4.011 At first glance a sentence – as it exists printed on paper perhaps – seems not to be a picture of the reality with which it deals. But so too do written notes seem at first glance not to be a picture of music, nor our written signs for sounds (letters) to be a picture of our spoken language.
And yet these symbolisms prove to be pictures – even in the ordinary sense of the word – of what they represent.
Really? A written sentence is a picture, in the ordinary sense, of a spoken sentence? Notes picture music? They represent these things, I think we can say that. So perhaps “Bild” is better translated as representation than as picture. Then propositions represent reality as we conceive of it, or imagine it, or take it to be. This sounds fair enough, albeit perhaps not very interesting.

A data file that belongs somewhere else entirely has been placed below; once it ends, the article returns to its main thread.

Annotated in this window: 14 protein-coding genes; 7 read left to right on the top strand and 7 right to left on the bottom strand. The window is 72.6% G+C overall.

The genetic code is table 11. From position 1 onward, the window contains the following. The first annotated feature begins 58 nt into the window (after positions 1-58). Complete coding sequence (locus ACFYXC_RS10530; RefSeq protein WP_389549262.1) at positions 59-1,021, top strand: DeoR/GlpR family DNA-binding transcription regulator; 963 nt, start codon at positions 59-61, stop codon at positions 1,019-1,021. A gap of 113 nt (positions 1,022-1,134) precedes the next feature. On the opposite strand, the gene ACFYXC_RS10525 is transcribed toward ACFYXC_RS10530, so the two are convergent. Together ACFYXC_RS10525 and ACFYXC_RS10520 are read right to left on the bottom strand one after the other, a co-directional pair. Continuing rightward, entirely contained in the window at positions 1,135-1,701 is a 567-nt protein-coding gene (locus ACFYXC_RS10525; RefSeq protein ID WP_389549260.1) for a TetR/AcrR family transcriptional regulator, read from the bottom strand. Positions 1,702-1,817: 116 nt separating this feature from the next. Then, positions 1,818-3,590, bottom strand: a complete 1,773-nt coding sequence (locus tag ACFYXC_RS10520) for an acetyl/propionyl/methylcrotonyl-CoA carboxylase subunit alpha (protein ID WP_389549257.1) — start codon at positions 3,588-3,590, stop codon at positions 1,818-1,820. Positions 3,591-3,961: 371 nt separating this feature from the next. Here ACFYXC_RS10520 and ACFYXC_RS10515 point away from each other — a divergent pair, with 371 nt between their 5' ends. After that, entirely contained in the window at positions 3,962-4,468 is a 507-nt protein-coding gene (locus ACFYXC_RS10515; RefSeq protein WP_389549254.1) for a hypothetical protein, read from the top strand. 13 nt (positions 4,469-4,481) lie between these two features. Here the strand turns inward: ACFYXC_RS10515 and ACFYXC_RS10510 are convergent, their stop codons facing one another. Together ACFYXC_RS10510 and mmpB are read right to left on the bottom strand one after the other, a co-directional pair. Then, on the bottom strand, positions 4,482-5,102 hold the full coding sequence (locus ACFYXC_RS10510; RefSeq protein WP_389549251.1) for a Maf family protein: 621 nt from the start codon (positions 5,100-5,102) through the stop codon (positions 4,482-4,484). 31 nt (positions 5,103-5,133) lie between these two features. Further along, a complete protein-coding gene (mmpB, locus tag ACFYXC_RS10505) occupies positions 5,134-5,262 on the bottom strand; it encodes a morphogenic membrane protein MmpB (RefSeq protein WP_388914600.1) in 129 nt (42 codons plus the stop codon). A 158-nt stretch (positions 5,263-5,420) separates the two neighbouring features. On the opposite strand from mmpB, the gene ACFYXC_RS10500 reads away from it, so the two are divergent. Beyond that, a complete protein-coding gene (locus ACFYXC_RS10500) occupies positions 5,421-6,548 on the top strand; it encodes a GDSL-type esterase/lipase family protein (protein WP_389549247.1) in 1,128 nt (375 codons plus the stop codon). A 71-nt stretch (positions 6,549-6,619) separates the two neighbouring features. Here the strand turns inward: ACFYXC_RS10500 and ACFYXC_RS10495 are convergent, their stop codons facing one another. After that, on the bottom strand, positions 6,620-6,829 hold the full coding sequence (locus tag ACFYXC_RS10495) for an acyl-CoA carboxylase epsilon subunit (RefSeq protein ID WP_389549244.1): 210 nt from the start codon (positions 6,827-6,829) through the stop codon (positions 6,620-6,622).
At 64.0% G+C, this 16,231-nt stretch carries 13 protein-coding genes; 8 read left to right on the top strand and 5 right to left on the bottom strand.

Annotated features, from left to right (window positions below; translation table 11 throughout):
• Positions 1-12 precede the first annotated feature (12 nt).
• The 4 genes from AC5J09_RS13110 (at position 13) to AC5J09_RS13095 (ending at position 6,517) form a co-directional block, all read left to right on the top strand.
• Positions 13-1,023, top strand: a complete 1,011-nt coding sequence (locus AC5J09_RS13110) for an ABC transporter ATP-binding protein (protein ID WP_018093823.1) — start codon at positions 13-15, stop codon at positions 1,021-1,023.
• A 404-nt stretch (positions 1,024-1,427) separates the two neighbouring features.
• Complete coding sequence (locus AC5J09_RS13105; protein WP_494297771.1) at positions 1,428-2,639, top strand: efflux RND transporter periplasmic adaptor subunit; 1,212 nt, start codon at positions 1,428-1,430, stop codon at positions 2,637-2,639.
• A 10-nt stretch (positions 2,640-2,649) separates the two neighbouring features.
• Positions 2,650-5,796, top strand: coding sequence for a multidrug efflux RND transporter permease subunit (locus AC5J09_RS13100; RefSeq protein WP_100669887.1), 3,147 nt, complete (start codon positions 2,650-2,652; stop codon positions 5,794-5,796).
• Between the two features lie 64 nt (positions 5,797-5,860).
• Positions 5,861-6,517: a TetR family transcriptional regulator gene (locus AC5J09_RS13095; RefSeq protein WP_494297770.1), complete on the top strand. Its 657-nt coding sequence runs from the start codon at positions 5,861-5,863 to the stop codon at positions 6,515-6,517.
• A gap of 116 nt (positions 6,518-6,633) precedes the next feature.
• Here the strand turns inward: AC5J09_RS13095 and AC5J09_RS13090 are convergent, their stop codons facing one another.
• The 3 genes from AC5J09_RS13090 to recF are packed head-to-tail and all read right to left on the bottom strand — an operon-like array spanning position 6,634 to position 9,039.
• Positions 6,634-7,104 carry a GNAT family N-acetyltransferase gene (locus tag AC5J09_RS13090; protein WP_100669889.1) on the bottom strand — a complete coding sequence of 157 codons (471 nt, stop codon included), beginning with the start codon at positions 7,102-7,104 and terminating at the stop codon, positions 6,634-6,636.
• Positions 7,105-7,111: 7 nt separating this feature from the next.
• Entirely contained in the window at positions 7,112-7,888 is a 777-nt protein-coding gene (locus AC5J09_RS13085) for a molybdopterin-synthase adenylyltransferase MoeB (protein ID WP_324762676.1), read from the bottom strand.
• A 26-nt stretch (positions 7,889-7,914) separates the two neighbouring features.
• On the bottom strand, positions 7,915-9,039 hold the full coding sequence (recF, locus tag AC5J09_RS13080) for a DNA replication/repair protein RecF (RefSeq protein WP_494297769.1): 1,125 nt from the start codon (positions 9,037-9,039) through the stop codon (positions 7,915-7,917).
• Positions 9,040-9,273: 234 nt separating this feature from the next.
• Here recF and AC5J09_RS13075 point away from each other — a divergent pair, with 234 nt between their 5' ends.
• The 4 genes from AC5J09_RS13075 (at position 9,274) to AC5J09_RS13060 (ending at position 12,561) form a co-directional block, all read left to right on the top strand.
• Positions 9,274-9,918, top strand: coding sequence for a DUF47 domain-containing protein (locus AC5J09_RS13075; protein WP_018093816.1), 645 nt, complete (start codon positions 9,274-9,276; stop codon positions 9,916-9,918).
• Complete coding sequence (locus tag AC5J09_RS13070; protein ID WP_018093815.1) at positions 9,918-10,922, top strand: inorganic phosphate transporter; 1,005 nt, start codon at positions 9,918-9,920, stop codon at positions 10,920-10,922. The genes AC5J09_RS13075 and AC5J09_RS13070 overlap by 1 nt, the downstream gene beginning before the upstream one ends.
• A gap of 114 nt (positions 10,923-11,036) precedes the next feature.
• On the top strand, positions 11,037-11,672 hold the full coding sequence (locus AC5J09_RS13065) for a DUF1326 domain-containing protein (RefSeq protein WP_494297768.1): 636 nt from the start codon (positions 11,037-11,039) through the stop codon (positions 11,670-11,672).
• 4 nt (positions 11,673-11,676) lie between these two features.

Black (p. 163) says that the bit about pictures even in the ordinary sense “can hardly be defended.” On the same page, above this, he quotes